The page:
Start downsizing to healthy portions and your body will, too. Check food labels and restaurant menus for hidden calories. Learn to "eyeball" your food to gauge what’s too much -- and what’s just right.
You may have grown up being told to "clean your plate." The problem is that dinner plates in homes -- and restaurants – have gotten bigger. And so has the amount of food we put on them. If you clean your plate now, you're probably overeating.
To shrink your portions:
Restaurants usually serve one person enough food for two or three. But you don't have to eat it all.
How many calories you should have depends on your age, your gender, and how active you are. An inactive woman should have 1,600-1,800 calories a day. An active average-sized man should have 2,400-2,800 calories. Have a healthy balance of foods each day:
You don't need to weigh or measure your food every time you eat. Instead, keep a mental image of a deck of cards, a poker chip, a baseball, a hockey puck, a CD, dice, and a lightbulb. This makes it easy for you imagine healthy portion sizes.
1 medium potato = 1 computer mouse
That's equal to 1 cup of vegetables.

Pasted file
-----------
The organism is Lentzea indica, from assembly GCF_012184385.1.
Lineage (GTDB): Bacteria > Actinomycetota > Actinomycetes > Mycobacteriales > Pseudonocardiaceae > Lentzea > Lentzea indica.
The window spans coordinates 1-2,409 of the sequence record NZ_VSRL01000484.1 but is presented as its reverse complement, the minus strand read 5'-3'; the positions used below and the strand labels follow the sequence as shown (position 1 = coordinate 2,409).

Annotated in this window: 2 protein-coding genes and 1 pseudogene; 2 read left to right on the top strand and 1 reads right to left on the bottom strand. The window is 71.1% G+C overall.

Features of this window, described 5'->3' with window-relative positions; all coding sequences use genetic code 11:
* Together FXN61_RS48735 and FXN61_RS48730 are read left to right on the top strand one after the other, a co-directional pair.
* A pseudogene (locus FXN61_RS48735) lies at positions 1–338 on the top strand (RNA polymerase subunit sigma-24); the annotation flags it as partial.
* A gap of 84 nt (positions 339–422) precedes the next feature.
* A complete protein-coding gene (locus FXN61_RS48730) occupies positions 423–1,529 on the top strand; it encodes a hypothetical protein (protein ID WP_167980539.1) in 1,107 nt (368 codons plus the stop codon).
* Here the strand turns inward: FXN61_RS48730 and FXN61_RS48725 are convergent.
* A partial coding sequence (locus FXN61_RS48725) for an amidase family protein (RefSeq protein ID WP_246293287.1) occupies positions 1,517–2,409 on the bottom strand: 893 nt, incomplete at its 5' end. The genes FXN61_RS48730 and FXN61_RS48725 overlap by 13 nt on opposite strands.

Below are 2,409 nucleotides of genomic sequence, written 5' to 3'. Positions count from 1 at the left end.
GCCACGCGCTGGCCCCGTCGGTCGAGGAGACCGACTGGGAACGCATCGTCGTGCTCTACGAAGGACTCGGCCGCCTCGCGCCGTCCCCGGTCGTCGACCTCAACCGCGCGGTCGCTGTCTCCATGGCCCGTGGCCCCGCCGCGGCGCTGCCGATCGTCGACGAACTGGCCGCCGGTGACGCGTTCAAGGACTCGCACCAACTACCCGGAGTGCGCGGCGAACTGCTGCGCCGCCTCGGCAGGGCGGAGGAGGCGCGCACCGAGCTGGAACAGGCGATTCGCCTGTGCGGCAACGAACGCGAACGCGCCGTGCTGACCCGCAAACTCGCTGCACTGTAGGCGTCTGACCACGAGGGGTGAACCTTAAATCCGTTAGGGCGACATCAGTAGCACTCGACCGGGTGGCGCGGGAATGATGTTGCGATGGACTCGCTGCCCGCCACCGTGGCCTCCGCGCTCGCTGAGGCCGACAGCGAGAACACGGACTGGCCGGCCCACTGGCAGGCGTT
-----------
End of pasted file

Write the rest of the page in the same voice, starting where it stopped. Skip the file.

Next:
If you use a mouse every day, it's easy to grab the right size of potato at a grocery store. But a restaurant potato is likely to be twice that big and loaded with toppings and extra calories. To eat smart when you eat out:
1 portion of pasta is 1/2 cup = 1/2 a baseball
That's 1 ounce, or 1/2 cup, of grains.
For healthier pasta:
1 portion of pancake or waffle = the size of a CD
That's a 1-ounce serving of grains.
Skip plate-sized waffles and stacks of pancakes swimming in syrup and butter. Instead:
Bagels and bran muffins seem like healthy eating choices. But they can be two or three times too big. A large bagel and even a low-fat muffin can pile on 300 calories. Spread it with butter or cream cheese, and you've added more fat and calories. Breakfast can be a whopping 500 calories.
1 small muffin = a tennis ball
1/2 a medium bagel = a hockey puck
That's a 1-ounce serving of grains.
Don't overdo it with bagels and bran muffins:
1 portion of cheese = four dice
That's a 1-cup serving of dairy.